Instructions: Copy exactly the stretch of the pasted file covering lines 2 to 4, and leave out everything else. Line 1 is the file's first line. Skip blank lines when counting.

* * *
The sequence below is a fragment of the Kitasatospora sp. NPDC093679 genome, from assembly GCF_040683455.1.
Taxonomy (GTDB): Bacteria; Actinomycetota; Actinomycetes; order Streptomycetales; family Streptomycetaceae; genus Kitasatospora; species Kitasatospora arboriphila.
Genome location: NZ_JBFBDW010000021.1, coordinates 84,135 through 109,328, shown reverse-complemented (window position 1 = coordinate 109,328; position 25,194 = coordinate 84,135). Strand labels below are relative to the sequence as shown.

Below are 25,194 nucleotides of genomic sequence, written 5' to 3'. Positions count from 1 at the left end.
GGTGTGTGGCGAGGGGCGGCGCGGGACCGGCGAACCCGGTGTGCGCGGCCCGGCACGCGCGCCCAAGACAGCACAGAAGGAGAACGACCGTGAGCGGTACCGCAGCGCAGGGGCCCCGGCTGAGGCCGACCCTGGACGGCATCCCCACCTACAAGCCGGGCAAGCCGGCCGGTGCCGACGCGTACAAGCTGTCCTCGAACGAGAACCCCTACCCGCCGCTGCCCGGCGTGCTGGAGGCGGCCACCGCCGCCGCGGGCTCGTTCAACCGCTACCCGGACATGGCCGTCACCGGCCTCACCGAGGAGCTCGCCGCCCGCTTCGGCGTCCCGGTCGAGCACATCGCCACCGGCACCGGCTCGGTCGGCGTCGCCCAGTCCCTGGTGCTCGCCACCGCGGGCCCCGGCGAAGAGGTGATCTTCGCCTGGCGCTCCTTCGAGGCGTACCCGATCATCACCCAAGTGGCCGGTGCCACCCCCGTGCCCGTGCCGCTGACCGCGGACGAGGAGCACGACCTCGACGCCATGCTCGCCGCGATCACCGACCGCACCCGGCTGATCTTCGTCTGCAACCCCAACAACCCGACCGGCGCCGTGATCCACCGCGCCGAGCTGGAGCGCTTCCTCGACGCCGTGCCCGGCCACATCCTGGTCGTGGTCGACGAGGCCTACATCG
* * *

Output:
Taxonomy (GTDB): Bacteria; Actinomycetota; Actinomycetes; order Streptomycetales; family Streptomycetaceae; genus Kitasatospora; species Kitasatospora arboriphila.
Genome location: NZ_JBFBDW010000021.1, coordinates 84,135 through 109,328, shown reverse-complemented (window position 1 = coordinate 109,328; position 25,194 = coordinate 84,135). Strand labels below are relative to the sequence as shown.

Below are 25,194 nucleotides of genomic sequence, written 5' to 3'. Positions count from 1 at the left end.